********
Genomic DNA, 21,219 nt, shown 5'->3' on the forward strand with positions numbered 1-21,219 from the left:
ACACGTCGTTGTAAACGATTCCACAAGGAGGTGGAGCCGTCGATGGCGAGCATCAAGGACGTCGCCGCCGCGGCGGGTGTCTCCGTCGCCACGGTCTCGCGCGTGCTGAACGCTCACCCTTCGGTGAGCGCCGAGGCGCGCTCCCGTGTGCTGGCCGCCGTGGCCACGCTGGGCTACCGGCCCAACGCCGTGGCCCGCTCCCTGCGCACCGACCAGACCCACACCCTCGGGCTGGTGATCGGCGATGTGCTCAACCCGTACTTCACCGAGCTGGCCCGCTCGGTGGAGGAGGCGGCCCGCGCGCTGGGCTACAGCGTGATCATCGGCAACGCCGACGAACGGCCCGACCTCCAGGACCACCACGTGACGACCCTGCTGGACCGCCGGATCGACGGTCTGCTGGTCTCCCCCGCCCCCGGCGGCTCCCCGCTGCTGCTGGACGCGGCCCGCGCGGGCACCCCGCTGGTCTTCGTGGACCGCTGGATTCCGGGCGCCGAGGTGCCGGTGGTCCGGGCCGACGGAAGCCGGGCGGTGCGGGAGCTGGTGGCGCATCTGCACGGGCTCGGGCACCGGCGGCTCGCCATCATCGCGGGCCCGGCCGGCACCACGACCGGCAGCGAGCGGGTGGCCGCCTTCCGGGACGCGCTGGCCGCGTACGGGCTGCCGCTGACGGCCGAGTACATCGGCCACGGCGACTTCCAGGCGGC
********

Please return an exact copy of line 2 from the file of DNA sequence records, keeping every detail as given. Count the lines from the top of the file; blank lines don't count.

ACACGTCGTTGTAAACGATTCCACAAGGAGGTGGAGCCGTCGATGGCGAGCATCAAGGACGTCGCCGCCGCGGCGGGTGTCTCCGTCGCCACGGTCTCGCGCGTGCTGAACGCTCACCCTTCGGTGAGCGCCGAGGCGCGCTCCCGTGTGCTGGCCGCCGTGGCCACGCTGGGCTACCGGCCCAACGCCGTGGCCCGCTCCCTGCGCACCGACCAGACCCACACCCTCGGGCTGGTGATCGGCGATGTGCTCAACCCGTACTTCACCGAGCTGGCCCGCTCGGTGGAGGAGGCGGCCCGCGCGCTGGGCTACAGCGTGATCATCGGCAACGCCGACGAACGGCCCGACCTCCAGGACCACCACGTGACGACCCTGCTGGACCGCCGGATCGACGGTCTGCTGGTCTCCCCCGCCCCCGGCGGCTCCCCGCTGCTGCTGGACGCGGCCCGCGCGGGCACCCCGCTGGTCTTCGTGGACCGCTGGATTCCGGGCGCCGAGGTGCCGGTGGTCCGGGCCGACGGAAGCCGGGCGGTGCGGGAGCTGGTGGCGCATCTGCACGGGCTCGGGCACCGGCGGCTCGCCATCATCGCGGGCCCGGCCGGCACCACGACCGGCAGCGAGCGGGTGGCCGCCTTCCGGGACGCGCTGGCCGCGTACGGGCTGCCGCTGACGGCCGAGTACATCGGCCACGGCGACTTCCAGGCGGC